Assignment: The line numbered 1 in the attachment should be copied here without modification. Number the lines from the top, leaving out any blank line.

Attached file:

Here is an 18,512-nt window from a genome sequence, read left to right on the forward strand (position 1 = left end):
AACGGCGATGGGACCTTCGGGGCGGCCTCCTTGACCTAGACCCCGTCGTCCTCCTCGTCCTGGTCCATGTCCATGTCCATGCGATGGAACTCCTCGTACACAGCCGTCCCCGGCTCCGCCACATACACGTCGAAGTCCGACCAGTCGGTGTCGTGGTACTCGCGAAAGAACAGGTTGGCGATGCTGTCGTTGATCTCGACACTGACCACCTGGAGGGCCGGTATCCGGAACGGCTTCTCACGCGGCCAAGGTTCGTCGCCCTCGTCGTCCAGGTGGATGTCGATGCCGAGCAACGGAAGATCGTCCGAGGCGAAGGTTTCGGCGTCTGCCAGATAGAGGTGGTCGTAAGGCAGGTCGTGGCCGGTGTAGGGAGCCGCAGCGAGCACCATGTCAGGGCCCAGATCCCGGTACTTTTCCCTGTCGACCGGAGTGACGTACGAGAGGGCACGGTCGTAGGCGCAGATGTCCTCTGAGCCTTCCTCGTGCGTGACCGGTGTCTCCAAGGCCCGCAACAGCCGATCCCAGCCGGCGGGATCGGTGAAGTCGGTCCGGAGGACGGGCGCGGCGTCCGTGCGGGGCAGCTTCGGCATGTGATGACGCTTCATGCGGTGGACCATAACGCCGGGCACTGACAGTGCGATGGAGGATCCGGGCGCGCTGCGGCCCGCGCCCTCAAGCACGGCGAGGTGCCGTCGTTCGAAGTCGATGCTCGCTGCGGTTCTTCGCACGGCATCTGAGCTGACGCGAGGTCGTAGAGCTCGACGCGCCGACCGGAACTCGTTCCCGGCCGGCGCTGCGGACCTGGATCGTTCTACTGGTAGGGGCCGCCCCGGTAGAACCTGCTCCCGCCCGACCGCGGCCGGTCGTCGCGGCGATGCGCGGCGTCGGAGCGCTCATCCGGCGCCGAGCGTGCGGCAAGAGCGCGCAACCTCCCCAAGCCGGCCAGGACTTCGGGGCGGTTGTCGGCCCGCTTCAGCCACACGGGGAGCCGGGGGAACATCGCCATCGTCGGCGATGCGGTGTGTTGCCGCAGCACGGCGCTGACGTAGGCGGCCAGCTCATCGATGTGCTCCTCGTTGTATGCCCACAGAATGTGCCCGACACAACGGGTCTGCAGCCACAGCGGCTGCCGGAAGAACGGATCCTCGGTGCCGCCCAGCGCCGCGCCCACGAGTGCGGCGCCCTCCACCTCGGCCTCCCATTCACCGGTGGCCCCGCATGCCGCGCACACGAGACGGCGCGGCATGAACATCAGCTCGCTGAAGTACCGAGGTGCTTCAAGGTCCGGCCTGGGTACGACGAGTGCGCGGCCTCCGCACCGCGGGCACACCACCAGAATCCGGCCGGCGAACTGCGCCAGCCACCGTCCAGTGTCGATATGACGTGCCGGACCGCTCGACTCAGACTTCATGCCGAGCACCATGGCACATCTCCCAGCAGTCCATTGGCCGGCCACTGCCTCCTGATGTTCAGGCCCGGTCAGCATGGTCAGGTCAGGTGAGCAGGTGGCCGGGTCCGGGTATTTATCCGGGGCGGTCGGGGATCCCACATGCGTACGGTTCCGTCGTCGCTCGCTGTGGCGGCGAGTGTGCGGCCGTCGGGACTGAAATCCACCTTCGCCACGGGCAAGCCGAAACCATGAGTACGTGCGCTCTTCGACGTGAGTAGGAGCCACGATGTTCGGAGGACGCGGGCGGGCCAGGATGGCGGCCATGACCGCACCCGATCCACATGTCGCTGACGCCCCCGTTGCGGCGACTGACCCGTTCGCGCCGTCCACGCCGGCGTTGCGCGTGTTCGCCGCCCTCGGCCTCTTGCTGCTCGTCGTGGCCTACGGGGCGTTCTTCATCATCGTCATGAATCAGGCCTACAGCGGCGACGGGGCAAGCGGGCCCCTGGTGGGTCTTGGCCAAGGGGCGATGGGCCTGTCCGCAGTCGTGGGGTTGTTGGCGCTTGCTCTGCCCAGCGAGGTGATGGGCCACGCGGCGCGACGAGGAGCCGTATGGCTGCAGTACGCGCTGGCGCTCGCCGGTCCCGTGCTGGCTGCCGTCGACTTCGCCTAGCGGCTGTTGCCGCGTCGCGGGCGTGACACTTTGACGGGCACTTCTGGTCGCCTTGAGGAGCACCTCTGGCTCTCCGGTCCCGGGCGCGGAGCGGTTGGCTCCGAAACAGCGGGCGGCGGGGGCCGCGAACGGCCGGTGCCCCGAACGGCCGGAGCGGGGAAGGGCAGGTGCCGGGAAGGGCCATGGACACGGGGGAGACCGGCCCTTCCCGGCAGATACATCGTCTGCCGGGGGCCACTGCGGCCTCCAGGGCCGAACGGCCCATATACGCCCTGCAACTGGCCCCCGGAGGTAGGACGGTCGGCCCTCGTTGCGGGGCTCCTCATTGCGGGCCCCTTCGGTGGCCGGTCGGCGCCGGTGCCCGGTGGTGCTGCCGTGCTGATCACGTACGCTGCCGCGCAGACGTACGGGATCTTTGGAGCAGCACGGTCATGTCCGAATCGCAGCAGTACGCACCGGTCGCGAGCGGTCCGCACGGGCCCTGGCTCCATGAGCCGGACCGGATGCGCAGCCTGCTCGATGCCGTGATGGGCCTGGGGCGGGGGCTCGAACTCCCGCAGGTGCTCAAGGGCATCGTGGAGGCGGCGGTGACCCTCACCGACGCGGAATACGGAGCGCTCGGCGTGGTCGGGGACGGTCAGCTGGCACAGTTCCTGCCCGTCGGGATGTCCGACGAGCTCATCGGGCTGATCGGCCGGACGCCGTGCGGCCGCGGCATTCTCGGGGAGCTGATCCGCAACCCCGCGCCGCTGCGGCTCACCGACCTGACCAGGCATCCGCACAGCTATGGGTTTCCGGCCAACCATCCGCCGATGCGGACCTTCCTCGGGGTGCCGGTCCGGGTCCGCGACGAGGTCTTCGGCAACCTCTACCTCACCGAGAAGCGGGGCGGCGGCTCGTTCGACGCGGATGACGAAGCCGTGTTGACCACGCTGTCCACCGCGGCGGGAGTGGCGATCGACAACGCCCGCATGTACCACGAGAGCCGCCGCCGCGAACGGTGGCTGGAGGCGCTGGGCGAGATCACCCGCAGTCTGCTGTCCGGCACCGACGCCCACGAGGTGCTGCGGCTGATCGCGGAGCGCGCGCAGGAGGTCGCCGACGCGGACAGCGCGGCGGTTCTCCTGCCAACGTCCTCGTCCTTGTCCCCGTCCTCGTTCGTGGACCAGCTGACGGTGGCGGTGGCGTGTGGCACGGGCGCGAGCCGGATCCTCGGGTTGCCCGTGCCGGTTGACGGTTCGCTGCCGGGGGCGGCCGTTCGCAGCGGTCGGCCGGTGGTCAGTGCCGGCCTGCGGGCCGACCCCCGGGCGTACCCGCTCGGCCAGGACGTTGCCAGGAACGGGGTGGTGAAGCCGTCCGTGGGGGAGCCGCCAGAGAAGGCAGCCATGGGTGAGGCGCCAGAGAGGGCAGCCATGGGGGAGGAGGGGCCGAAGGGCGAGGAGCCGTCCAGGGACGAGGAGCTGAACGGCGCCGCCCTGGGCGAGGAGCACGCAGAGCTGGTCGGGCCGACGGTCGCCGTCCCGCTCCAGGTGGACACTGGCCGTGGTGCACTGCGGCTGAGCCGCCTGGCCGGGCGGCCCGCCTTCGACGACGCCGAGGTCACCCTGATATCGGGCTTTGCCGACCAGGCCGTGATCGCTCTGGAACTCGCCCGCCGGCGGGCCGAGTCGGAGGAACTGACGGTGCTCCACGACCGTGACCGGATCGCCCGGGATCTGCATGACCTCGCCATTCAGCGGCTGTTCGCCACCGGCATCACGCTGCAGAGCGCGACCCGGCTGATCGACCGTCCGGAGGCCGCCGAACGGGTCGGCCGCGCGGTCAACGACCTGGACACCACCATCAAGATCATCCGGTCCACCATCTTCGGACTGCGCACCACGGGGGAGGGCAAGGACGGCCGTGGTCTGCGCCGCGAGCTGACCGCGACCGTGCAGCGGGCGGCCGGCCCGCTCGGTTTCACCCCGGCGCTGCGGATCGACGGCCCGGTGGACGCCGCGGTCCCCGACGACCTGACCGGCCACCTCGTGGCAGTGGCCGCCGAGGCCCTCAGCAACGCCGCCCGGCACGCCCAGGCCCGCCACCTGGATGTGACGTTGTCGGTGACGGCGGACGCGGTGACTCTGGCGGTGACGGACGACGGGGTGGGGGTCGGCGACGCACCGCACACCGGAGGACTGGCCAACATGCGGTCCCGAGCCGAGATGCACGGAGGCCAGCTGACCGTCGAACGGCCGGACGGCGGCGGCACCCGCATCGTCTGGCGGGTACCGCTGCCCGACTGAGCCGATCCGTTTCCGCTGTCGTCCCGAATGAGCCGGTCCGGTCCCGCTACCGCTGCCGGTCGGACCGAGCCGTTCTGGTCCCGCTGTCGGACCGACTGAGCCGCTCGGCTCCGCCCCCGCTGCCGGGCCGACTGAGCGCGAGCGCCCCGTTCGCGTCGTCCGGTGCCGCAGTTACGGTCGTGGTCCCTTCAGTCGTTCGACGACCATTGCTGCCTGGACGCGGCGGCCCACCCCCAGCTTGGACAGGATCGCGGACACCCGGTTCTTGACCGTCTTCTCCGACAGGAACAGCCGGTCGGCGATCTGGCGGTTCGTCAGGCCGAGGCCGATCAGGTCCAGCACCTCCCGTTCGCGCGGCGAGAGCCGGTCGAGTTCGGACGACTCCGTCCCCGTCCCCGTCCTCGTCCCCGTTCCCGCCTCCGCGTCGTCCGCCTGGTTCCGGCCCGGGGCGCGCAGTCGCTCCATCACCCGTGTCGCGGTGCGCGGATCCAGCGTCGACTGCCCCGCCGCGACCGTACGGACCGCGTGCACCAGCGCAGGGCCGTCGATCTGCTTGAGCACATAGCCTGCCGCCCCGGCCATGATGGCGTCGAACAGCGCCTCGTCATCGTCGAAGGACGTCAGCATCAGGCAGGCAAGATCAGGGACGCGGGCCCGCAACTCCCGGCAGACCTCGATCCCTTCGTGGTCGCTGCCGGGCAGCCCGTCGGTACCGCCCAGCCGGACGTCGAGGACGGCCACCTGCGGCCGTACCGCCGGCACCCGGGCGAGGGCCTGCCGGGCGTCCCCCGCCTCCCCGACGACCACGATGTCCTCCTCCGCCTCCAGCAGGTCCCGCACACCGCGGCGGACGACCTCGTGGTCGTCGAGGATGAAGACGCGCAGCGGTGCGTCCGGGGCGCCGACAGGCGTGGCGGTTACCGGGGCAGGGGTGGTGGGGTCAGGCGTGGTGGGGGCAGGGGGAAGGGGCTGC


Here is an 18,512-nt window from a genome sequence, read left to right on the forward strand (position 1 = left end):